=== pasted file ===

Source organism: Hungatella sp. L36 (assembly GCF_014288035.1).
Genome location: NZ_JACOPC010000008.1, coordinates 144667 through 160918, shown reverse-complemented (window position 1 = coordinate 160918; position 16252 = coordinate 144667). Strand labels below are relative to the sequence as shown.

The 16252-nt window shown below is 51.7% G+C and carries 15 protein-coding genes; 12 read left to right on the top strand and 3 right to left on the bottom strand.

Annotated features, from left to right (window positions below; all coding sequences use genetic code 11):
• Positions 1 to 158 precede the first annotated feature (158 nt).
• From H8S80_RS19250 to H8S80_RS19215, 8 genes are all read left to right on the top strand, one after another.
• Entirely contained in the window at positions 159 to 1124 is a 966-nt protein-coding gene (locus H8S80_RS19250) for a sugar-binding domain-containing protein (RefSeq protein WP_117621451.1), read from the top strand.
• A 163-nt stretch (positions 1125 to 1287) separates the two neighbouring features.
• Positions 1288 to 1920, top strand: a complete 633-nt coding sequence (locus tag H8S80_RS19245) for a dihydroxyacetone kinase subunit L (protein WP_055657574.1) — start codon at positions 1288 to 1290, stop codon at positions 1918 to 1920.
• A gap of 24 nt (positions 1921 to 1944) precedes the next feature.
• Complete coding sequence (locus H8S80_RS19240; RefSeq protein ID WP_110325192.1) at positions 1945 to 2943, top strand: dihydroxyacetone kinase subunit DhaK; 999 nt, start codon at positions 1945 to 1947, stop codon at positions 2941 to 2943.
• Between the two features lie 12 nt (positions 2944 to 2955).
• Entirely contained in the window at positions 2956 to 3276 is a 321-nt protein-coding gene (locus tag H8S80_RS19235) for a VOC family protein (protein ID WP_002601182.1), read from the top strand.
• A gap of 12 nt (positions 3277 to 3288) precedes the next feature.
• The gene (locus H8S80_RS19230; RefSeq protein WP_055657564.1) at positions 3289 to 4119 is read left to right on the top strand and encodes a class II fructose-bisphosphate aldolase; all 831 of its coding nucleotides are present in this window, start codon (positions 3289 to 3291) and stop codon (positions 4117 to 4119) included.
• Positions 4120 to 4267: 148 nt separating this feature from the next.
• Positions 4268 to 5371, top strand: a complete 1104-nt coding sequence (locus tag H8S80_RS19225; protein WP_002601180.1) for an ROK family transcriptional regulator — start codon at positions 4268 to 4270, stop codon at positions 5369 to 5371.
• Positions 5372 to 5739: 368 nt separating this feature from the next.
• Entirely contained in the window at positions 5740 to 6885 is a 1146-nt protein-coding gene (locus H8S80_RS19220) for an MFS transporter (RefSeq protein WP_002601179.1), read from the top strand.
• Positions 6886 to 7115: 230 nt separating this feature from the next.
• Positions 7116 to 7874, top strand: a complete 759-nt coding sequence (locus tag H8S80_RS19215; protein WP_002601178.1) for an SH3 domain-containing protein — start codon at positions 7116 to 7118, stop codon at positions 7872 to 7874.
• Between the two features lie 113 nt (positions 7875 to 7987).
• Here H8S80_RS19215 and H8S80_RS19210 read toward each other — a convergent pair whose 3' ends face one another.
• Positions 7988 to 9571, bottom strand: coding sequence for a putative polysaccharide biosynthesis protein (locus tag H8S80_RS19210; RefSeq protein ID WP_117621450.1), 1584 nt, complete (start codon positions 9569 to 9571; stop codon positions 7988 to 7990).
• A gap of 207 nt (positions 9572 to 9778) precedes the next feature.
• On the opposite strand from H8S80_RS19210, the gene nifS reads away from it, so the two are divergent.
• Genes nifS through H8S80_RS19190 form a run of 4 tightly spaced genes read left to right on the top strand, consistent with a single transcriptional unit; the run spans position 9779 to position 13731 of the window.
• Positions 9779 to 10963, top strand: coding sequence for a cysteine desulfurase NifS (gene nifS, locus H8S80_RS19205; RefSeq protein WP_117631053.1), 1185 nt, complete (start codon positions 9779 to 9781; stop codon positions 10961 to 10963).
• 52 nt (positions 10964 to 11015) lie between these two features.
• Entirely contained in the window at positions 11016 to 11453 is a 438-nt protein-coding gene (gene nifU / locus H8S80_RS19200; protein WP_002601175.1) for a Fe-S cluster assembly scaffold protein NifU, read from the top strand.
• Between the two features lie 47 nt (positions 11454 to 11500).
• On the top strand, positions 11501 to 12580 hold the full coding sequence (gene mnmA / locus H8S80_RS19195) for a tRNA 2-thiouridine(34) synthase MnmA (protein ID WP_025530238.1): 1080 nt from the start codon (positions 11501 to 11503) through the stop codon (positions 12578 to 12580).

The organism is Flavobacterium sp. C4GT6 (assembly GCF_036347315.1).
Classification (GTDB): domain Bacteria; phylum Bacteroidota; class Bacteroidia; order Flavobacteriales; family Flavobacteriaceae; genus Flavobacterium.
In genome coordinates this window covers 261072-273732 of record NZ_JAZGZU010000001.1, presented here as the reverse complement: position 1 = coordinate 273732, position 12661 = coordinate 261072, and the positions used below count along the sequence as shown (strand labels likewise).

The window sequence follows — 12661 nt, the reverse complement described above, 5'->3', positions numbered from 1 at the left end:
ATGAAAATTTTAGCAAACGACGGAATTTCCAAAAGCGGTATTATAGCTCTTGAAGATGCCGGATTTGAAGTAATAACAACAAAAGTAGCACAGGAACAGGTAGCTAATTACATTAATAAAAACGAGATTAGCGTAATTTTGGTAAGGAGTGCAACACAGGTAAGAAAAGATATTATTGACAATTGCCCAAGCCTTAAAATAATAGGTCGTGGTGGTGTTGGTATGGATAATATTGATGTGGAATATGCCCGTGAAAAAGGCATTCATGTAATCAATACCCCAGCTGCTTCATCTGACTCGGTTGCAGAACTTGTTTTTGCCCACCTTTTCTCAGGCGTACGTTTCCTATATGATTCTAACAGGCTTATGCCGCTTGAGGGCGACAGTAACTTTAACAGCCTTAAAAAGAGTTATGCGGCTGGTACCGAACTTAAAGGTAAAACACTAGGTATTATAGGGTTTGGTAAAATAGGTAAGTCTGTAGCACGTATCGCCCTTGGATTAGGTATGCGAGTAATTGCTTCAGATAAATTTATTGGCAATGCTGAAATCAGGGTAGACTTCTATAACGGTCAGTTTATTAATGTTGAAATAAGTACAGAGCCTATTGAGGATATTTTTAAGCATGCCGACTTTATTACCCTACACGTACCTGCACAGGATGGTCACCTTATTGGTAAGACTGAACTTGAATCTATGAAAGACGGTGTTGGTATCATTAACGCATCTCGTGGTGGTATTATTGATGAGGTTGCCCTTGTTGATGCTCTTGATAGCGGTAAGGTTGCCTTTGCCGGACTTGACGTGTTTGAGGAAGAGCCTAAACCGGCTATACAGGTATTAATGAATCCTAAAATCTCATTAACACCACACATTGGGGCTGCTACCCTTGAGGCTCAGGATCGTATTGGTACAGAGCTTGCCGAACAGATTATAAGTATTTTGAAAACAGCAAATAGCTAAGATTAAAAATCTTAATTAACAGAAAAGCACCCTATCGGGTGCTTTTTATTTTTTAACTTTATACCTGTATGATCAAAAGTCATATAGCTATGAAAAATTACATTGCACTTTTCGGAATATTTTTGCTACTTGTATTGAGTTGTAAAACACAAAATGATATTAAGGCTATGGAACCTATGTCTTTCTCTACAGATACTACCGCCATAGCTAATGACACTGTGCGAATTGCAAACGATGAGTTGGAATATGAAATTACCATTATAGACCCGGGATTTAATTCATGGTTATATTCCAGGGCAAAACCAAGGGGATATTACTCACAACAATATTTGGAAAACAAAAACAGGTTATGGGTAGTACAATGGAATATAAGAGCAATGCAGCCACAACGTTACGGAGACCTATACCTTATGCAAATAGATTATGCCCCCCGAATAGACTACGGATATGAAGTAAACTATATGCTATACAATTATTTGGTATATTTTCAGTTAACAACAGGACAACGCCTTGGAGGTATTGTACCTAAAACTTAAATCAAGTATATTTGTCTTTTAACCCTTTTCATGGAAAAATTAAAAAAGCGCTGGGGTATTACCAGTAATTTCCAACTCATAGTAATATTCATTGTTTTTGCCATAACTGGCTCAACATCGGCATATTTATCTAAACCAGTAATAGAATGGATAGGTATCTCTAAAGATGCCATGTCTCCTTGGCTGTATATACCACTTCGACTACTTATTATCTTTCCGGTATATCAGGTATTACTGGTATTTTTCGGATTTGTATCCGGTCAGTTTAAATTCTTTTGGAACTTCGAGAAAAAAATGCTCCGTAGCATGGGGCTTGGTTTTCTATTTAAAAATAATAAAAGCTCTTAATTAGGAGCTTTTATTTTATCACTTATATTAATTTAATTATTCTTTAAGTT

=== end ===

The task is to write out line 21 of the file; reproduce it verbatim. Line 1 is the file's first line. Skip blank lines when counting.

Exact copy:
• Positions 7116 to 7874, top strand: a complete 759-nt coding sequence (locus tag H8S80_RS19215; protein WP_002601178.1) for an SH3 domain-containing protein — start codon at positions 7116 to 7118, stop codon at positions 7872 to 7874.